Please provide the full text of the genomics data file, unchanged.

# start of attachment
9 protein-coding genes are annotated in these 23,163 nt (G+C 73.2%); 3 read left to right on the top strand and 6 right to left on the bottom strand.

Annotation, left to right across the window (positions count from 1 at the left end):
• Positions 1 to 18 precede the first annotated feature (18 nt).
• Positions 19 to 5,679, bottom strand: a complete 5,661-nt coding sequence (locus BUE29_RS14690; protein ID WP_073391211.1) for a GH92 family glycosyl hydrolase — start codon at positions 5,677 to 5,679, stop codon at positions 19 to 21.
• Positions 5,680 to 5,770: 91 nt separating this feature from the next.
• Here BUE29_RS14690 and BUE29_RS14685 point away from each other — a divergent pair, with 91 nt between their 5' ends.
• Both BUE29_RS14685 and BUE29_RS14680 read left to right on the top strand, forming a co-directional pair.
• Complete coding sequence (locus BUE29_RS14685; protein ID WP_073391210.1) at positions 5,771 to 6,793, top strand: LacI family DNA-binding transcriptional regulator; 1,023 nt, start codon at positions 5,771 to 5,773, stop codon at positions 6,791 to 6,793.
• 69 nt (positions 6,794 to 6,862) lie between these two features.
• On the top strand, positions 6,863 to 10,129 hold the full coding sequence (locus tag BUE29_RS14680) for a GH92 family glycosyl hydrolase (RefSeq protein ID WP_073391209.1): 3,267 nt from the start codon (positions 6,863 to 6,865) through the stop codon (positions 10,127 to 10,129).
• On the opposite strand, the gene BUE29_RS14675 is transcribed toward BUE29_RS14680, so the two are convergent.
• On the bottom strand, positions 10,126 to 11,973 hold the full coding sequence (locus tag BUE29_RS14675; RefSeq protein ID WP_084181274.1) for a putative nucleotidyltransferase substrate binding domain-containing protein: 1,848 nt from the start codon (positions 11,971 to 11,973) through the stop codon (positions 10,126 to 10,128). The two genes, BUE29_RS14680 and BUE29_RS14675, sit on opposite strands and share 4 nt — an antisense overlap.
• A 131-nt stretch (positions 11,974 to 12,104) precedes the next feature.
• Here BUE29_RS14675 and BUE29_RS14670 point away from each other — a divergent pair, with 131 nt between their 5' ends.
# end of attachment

9 protein-coding genes are annotated in these 23,163 nt (G+C 73.2%); 3 read left to right on the top strand and 6 right to left on the bottom strand.

Annotation, left to right across the window (positions count from 1 at the left end):
• Positions 1 to 18 precede the first annotated feature (18 nt).
• Positions 19 to 5,679, bottom strand: a complete 5,661-nt coding sequence (locus BUE29_RS14690; protein ID WP_073391211.1) for a GH92 family glycosyl hydrolase — start codon at positions 5,677 to 5,679, stop codon at positions 19 to 21.
• Positions 5,680 to 5,770: 91 nt separating this feature from the next.
• Here BUE29_RS14690 and BUE29_RS14685 point away from each other — a divergent pair, with 91 nt between their 5' ends.
• Both BUE29_RS14685 and BUE29_RS14680 read left to right on the top strand, forming a co-directional pair.
• Complete coding sequence (locus BUE29_RS14685; protein ID WP_073391210.1) at positions 5,771 to 6,793, top strand: LacI family DNA-binding transcriptional regulator; 1,023 nt, start codon at positions 5,771 to 5,773, stop codon at positions 6,791 to 6,793.
• 69 nt (positions 6,794 to 6,862) lie between these two features.
• On the top strand, positions 6,863 to 10,129 hold the full coding sequence (locus tag BUE29_RS14680) for a GH92 family glycosyl hydrolase (RefSeq protein ID WP_073391209.1): 3,267 nt from the start codon (positions 6,863 to 6,865) through the stop codon (positions 10,127 to 10,129).
• On the opposite strand, the gene BUE29_RS14675 is transcribed toward BUE29_RS14680, so the two are convergent.
• On the bottom strand, positions 10,126 to 11,973 hold the full coding sequence (locus tag BUE29_RS14675; RefSeq protein ID WP_084181274.1) for a putative nucleotidyltransferase substrate binding domain-containing protein: 1,848 nt from the start codon (positions 11,971 to 11,973) through the stop codon (positions 10,126 to 10,128). The two genes, BUE29_RS14680 and BUE29_RS14675, sit on opposite strands and share 4 nt — an antisense overlap.
• A 131-nt stretch (positions 11,974 to 12,104) precedes the next feature.
• Here BUE29_RS14675 and BUE29_RS14670 point away from each other — a divergent pair, with 131 nt between their 5' ends.